4. The relationship must be comprised of the same gender/orientation.

An Experiment

First, I’ll write a plain and unadorned pair-bond between two characters. I will then add, one by one, the qualifiers above, and you can judge for yourself the alteration in the resultant prose.

Plain Pair-Bond (Incorporating by Default Rule 4):

Otso and Benm carried their sticks over the mountain and searched for blue and green stones along the way. Benm claimed to have learned the secret of shaping the rocks, which he said were called mountain teeth, into razor points.

“We’ll affix them to our rods, and then we’ll be able to fight the groundlings in the caves below the lake,” he said.

“I don’t think we’ll find any of those stones,” Otso said doubtfully. He enjoyed carrying his stick, which he scraped in the failing light of the evenings until it was smooth and bright.

Plus Rule 1 (Addition of an Emotional Exchange):

“See if you can find any blue rocks,” Benm said. He walked far ahead of Otso, the two long sticks balanced over his shoulders. “I’ll make us spear tips out of them, if we can get any.”

“We’re not going to find blue rocks out here,” Otso called. He looked down anyway, and watched carefully over the mountainside as he rode their sickly pack mule.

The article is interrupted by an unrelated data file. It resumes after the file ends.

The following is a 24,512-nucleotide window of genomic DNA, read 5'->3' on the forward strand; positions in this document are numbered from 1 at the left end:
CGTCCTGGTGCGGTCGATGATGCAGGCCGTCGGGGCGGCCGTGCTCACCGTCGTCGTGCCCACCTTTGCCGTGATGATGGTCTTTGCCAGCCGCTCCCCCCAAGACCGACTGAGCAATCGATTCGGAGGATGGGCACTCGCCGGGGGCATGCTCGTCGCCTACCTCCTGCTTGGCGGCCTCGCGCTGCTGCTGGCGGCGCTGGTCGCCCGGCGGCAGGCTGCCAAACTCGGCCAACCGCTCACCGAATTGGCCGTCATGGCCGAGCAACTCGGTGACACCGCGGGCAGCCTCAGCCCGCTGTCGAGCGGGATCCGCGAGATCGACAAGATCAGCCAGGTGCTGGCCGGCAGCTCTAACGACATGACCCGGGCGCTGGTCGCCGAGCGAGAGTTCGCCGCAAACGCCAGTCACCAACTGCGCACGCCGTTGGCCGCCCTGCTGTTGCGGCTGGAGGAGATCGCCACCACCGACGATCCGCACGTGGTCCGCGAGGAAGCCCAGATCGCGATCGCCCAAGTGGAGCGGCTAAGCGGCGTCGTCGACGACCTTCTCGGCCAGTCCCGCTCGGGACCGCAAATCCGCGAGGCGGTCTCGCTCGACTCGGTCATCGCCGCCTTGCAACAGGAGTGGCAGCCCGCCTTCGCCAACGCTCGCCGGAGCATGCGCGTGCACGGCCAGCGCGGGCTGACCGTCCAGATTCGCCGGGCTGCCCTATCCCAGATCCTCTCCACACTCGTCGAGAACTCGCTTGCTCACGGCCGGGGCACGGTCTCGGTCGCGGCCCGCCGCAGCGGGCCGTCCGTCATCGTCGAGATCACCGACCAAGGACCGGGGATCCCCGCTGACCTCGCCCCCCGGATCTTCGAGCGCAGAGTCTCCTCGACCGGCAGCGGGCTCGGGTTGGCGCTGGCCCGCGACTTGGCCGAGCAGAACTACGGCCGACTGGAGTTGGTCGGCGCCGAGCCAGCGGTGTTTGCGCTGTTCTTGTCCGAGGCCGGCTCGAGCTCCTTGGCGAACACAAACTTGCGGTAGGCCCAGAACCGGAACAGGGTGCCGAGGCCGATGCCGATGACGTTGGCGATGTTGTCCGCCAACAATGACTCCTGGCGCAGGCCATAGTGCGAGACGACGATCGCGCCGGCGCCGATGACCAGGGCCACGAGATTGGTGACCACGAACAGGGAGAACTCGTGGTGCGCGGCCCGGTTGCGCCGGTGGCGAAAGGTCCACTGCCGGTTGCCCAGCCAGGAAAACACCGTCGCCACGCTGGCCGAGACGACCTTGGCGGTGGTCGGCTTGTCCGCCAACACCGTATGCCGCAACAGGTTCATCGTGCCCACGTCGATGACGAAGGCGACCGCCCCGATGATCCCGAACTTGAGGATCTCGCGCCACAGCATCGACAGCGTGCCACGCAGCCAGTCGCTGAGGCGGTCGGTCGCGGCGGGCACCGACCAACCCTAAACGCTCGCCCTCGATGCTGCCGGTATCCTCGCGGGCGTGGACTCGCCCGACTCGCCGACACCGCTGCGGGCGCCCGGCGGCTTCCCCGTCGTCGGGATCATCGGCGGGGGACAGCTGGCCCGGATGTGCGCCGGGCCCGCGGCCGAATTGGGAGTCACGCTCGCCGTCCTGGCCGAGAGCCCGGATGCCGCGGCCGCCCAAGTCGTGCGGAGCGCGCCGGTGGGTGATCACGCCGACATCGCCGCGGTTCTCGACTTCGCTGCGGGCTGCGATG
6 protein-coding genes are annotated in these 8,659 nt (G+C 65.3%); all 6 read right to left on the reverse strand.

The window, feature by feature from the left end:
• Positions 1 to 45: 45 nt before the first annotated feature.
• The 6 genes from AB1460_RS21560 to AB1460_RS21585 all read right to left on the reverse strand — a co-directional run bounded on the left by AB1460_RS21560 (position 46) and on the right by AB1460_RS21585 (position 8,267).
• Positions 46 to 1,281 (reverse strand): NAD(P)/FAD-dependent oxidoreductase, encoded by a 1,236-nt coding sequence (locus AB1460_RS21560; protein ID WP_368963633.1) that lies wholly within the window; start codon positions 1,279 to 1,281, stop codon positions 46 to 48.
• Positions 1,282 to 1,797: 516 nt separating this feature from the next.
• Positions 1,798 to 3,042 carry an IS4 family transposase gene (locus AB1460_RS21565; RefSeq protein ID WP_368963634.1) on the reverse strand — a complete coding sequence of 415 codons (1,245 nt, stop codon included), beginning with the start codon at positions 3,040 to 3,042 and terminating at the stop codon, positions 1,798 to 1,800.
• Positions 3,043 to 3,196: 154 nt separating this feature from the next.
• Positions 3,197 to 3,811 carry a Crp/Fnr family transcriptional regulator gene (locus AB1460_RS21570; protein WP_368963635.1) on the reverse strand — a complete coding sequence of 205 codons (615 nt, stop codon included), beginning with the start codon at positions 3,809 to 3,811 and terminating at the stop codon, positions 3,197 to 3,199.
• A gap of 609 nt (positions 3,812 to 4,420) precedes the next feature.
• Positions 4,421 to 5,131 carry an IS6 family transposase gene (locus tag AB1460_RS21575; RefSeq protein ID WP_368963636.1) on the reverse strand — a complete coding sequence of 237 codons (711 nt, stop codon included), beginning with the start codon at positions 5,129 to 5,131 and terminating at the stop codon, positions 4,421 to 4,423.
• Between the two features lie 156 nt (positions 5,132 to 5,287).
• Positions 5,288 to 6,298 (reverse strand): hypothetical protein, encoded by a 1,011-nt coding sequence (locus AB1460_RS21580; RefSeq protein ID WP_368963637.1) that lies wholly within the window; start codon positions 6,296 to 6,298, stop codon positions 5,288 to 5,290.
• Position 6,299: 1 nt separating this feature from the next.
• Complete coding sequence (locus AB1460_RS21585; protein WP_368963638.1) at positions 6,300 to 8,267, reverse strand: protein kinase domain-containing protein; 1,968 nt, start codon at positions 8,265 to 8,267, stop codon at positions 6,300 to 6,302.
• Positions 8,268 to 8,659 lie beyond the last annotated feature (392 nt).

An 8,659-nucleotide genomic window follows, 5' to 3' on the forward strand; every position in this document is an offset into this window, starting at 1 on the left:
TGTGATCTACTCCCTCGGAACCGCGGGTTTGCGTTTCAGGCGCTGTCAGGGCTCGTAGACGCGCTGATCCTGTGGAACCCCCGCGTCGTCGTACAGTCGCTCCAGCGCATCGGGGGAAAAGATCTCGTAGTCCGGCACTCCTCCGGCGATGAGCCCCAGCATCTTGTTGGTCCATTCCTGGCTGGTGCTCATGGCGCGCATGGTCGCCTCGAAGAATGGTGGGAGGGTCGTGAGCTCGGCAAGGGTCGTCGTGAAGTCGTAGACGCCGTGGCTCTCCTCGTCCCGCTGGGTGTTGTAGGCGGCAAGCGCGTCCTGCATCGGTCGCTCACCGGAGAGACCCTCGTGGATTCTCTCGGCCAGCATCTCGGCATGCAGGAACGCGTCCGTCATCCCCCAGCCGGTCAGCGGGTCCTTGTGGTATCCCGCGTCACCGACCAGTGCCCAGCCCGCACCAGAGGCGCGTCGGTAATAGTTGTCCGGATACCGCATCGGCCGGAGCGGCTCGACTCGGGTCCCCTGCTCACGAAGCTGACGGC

“My grandfather taught me how to sharpen the rocks. Green ones would be all right, too,” Benm said. He rolled the wooden rods against his neck and studied Otso. “He called them mountain teeth.”

“All the rocks here are gray,” Otso called. Benm sniffed, and looked out over the expanse of mist below them.

“If we have spears, we’ll be able to fight and have adventures down there,” he said.

“You don’t know how to fight,” Otso mumbled under his breath. He kept his eyes fixed on the passing ground, which was uniformly gray and dull.

And Now, Rule 2! (One is Poor):

“See if you can find any blue rocks,” Benm said. He walked far ahead of Otso, the two long sticks balanced over his shoulders, his fitted jacket snug around his waist. “I’ll make us spear tips out of them, if we can get any.”